Now let’s talk about the effects of the f-stop of the lens

Most people shooting video with a DSLR want a film-like image. One of the factors in getting this image is controlling the depth of focus or DOF. And the two factors that influence DOF most are the lens aperture (or f-stop) and sensor size.

Decreasing the sensor size has the same effect as increasing the f-stop. Doing either will increase the DOF giving your shot a wider area in focus and reducing the softness of the rest of the image.

While you may believe you want the razor sharp DOF of a Canon 5D Mark II with an f/1.2 prime lens, the truth is that you’ll lose focus so quickly that any movement by the subject will throw them out of focus.

On the other hand, shooting at high noon with the Panasonic GH2 and a lens set at f/16 will make almost everything in focus. This is why you’ll need to carry ND filters to shoot in daylight outside so you can get the f-stop back to a more workable range.

Most films are shot with an f-stop between 3.5 and 5.6. So, if you want a film-like image that is a good range to work in. Also, most lenses are not at their sharpest fully wide open. Inexpensive lenses often look much sharper closed down a couple of stops.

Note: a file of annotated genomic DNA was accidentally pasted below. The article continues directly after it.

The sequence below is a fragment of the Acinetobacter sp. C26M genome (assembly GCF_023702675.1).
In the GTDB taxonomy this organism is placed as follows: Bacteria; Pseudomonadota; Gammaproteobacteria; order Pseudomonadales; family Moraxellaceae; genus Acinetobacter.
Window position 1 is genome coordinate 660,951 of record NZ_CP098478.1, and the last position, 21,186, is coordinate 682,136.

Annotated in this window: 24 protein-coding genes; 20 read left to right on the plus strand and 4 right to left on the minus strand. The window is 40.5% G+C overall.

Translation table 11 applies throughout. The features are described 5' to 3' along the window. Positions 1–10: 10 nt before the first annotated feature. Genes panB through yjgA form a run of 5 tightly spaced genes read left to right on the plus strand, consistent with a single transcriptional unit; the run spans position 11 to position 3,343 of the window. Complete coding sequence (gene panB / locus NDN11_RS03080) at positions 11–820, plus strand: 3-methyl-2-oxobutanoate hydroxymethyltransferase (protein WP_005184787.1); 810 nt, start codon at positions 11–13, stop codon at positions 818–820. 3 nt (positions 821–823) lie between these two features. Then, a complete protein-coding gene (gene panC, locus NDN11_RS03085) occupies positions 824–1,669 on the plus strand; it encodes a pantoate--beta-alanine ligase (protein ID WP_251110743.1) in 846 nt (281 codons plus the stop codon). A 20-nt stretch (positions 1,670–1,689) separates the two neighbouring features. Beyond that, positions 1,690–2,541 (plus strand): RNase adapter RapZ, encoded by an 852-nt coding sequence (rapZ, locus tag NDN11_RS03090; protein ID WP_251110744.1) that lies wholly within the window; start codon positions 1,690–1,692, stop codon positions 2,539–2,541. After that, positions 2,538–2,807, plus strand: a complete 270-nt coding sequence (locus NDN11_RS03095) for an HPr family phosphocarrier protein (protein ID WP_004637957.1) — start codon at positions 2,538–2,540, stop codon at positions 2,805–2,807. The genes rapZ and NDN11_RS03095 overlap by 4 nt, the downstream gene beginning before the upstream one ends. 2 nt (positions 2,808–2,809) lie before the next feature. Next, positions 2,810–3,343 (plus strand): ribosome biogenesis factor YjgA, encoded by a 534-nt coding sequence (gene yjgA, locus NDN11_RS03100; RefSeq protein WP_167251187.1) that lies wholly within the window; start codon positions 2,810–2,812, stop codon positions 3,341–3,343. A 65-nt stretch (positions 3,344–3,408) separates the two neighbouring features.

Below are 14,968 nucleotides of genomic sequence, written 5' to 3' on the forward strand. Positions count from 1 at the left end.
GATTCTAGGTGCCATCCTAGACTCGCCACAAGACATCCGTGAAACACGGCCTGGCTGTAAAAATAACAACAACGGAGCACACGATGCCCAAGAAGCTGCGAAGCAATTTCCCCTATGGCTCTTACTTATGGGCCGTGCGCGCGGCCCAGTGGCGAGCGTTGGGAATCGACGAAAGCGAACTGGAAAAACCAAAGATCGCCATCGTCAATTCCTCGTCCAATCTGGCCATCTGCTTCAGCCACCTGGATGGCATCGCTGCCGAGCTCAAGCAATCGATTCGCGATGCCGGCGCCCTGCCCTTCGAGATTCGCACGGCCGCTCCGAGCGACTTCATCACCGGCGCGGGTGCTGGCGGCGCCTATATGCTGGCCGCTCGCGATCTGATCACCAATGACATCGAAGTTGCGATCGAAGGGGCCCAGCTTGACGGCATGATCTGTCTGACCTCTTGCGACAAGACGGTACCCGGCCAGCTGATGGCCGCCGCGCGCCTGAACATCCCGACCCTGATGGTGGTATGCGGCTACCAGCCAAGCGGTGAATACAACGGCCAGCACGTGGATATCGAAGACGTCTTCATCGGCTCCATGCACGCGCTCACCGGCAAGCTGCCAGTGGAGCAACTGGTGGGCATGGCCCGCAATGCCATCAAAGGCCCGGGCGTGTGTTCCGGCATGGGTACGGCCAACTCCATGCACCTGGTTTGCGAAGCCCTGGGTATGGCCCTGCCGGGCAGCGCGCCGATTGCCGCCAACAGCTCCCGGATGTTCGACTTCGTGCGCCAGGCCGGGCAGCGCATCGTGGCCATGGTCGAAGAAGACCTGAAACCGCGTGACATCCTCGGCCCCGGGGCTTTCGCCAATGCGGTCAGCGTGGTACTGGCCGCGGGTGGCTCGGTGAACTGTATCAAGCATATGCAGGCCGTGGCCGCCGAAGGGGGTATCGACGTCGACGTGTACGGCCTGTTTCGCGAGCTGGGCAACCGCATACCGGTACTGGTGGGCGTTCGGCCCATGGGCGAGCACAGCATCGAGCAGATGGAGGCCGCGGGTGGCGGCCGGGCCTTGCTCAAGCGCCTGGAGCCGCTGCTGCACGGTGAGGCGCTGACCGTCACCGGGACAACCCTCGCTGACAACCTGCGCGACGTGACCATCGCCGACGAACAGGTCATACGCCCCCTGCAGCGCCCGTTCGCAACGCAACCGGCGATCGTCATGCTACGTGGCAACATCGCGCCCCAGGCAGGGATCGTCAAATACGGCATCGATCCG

But the most important thing to consider about exposure is the effect of the image on the audience. Where do you want them to focus? What’s the right perspective to bring them into the shot completely?

Stu over at Prolost.com has created a couple of posts with a great series of stills that show the effects on DOF of various lenses, sensors and f-stops. He’s made it so the FOV is constant in all the shots so you can quickly see how the other factors change the feel of the shot. Here’s the main article http://prolost.com/blog/2011/1/9/the-shot-you-can-make.html. And here’s a follow up article with a link to more photos http://prolost.com/blog/2011/1/14/the-shot-you-can-make-gallery.html.

Okay, what about shutter speed and ISO

Still photographers have two other factors in the equation of choosing their lens. They can keep the exposure where they want it for DOF and adjust shutter speed to get a good shot and they can change the ISO of the camera.